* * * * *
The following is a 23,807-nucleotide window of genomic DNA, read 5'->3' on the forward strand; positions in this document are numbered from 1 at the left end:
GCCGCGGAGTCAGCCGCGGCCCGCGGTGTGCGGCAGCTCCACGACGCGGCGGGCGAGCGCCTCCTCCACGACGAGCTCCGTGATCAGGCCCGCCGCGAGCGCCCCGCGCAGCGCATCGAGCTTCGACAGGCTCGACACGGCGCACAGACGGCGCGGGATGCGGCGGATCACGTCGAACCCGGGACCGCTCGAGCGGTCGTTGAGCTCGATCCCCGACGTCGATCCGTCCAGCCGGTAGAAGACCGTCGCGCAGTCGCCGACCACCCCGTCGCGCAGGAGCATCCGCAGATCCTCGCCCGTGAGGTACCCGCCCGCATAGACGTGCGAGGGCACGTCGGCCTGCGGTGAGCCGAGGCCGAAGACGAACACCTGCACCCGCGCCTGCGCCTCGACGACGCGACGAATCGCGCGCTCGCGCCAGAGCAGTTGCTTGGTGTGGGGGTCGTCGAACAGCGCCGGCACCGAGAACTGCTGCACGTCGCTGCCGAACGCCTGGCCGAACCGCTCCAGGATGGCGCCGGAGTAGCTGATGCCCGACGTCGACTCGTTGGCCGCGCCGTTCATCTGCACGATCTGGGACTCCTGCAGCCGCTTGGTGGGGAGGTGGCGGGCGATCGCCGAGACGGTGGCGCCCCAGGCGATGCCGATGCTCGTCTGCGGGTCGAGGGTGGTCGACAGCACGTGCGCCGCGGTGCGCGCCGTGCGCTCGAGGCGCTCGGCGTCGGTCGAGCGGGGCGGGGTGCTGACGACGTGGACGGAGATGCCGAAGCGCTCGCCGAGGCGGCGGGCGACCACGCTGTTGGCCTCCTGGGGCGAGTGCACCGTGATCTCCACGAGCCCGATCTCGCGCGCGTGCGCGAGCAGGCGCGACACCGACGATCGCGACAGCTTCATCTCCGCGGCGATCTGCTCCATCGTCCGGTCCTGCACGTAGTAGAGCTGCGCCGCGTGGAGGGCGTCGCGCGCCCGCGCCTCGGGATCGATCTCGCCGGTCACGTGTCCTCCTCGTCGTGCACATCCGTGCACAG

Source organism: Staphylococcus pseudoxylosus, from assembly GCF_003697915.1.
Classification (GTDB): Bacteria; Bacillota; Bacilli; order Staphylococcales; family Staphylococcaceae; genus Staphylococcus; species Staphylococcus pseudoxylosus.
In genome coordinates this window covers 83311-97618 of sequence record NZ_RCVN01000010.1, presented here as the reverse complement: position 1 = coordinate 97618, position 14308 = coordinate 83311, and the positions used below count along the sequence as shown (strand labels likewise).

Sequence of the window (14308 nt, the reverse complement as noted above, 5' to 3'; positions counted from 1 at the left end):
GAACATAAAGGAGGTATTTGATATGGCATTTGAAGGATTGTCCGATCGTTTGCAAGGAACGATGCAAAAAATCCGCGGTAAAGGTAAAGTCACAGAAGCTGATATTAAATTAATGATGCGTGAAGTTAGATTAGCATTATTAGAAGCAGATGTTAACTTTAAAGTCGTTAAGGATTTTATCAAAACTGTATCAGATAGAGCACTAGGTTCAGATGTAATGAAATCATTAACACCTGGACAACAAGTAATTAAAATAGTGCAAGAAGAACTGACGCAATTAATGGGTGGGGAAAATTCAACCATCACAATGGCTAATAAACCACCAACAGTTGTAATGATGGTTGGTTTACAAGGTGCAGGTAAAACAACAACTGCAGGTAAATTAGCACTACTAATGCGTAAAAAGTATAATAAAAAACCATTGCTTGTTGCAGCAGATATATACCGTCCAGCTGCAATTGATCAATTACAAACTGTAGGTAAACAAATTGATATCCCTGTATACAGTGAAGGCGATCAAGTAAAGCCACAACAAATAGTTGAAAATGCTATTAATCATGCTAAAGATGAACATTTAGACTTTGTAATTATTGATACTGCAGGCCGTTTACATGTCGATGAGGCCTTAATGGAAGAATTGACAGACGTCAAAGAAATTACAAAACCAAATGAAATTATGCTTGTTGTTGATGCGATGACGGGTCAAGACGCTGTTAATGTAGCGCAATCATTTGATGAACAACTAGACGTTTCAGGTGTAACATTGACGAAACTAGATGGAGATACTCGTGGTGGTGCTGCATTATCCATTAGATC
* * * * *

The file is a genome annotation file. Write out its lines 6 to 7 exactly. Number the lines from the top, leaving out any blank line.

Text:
Sequence of the window (14308 nt, the reverse complement as noted above, 5' to 3'; positions counted from 1 at the left end):
GAACATAAAGGAGGTATTTGATATGGCATTTGAAGGATTGTCCGATCGTTTGCAAGGAACGATGCAAAAAATCCGCGGTAAAGGTAAAGTCACAGAAGCTGATATTAAATTAATGATGCGTGAAGTTAGATTAGCATTATTAGAAGCAGATGTTAACTTTAAAGTCGTTAAGGATTTTATCAAAACTGTATCAGATAGAGCACTAGGTTCAGATGTAATGAAATCATTAACACCTGGACAACAAGTAATTAAAATAGTGCAAGAAGAACTGACGCAATTAATGGGTGGGGAAAATTCAACCATCACAATGGCTAATAAACCACCAACAGTTGTAATGATGGTTGGTTTACAAGGTGCAGGTAAAACAACAACTGCAGGTAAATTAGCACTACTAATGCGTAAAAAGTATAATAAAAAACCATTGCTTGTTGCAGCAGATATATACCGTCCAGCTGCAATTGATCAATTACAAACTGTAGGTAAACAAATTGATATCCCTGTATACAGTGAAGGCGATCAAGTAAAGCCACAACAAATAGTTGAAAATGCTATTAATCATGCTAAAGATGAACATTTAGACTTTGTAATTATTGATACTGCAGGCCGTTTACATGTCGATGAGGCCTTAATGGAAGAATTGACAGACGTCAAAGAAATTACAAAACCAAATGAAATTATGCTTGTTGTTGATGCGATGACGGGTCAAGACGCTGTTAATGTAGCGCAATCATTTGATGAACAACTAGACGTTTCAGGTGTAACATTGACGAAACTAGATGGAGATACTCGTGGTGGTGCTGCATTATCCATTAGATC